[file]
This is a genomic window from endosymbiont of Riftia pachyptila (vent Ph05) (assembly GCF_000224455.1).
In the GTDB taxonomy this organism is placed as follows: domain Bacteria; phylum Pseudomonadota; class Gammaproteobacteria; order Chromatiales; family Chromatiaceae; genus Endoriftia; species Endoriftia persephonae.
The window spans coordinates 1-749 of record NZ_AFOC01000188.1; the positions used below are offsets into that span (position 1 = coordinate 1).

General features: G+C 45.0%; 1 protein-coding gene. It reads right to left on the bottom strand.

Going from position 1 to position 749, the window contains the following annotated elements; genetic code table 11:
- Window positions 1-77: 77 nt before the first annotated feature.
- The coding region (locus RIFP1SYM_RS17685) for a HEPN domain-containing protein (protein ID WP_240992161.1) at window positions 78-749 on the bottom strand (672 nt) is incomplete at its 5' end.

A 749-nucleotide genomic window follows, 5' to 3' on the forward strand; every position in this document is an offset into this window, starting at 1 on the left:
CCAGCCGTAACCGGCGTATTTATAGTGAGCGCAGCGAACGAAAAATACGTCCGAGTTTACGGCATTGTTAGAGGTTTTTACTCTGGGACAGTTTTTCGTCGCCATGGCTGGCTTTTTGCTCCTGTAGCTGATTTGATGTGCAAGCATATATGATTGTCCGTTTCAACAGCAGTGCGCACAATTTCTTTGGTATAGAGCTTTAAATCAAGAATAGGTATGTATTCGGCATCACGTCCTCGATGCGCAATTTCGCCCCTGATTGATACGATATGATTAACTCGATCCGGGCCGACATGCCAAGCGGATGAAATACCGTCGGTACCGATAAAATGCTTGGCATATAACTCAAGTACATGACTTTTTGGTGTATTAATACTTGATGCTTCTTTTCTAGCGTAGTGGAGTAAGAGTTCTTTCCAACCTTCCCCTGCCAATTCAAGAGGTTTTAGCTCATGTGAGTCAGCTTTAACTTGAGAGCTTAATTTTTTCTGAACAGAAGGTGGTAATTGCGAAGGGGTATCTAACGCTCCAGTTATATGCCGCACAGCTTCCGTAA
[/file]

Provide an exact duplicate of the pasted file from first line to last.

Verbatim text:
This is a genomic window from endosymbiont of Riftia pachyptila (vent Ph05) (assembly GCF_000224455.1).
In the GTDB taxonomy this organism is placed as follows: domain Bacteria; phylum Pseudomonadota; class Gammaproteobacteria; order Chromatiales; family Chromatiaceae; genus Endoriftia; species Endoriftia persephonae.
The window spans coordinates 1-749 of record NZ_AFOC01000188.1; the positions used below are offsets into that span (position 1 = coordinate 1).

General features: G+C 45.0%; 1 protein-coding gene. It reads right to left on the bottom strand.

Going from position 1 to position 749, the window contains the following annotated elements; genetic code table 11:
- Window positions 1-77: 77 nt before the first annotated feature.
- The coding region (locus RIFP1SYM_RS17685) for a HEPN domain-containing protein (protein ID WP_240992161.1) at window positions 78-749 on the bottom strand (672 nt) is incomplete at its 5' end.

A 749-nucleotide genomic window follows, 5' to 3' on the forward strand; every position in this document is an offset into this window, starting at 1 on the left:
CCAGCCGTAACCGGCGTATTTATAGTGAGCGCAGCGAACGAAAAATACGTCCGAGTTTACGGCATTGTTAGAGGTTTTTACTCTGGGACAGTTTTTCGTCGCCATGGCTGGCTTTTTGCTCCTGTAGCTGATTTGATGTGCAAGCATATATGATTGTCCGTTTCAACAGCAGTGCGCACAATTTCTTTGGTATAGAGCTTTAAATCAAGAATAGGTATGTATTCGGCATCACGTCCTCGATGCGCAATTTCGCCCCTGATTGATACGATATGATTAACTCGATCCGGGCCGACATGCCAAGCGGATGAAATACCGTCGGTACCGATAAAATGCTTGGCATATAACTCAAGTACATGACTTTTTGGTGTATTAATACTTGATGCTTCTTTTCTAGCGTAGTGGAGTAAGAGTTCTTTCCAACCTTCCCCTGCCAATTCAAGAGGTTTTAGCTCATGTGAGTCAGCTTTAACTTGAGAGCTTAATTTTTTCTGAACAGAAGGTGGTAATTGCGAAGGGGTATCTAACGCTCCAGTTATATGCCGCACAGCTTCCGTAA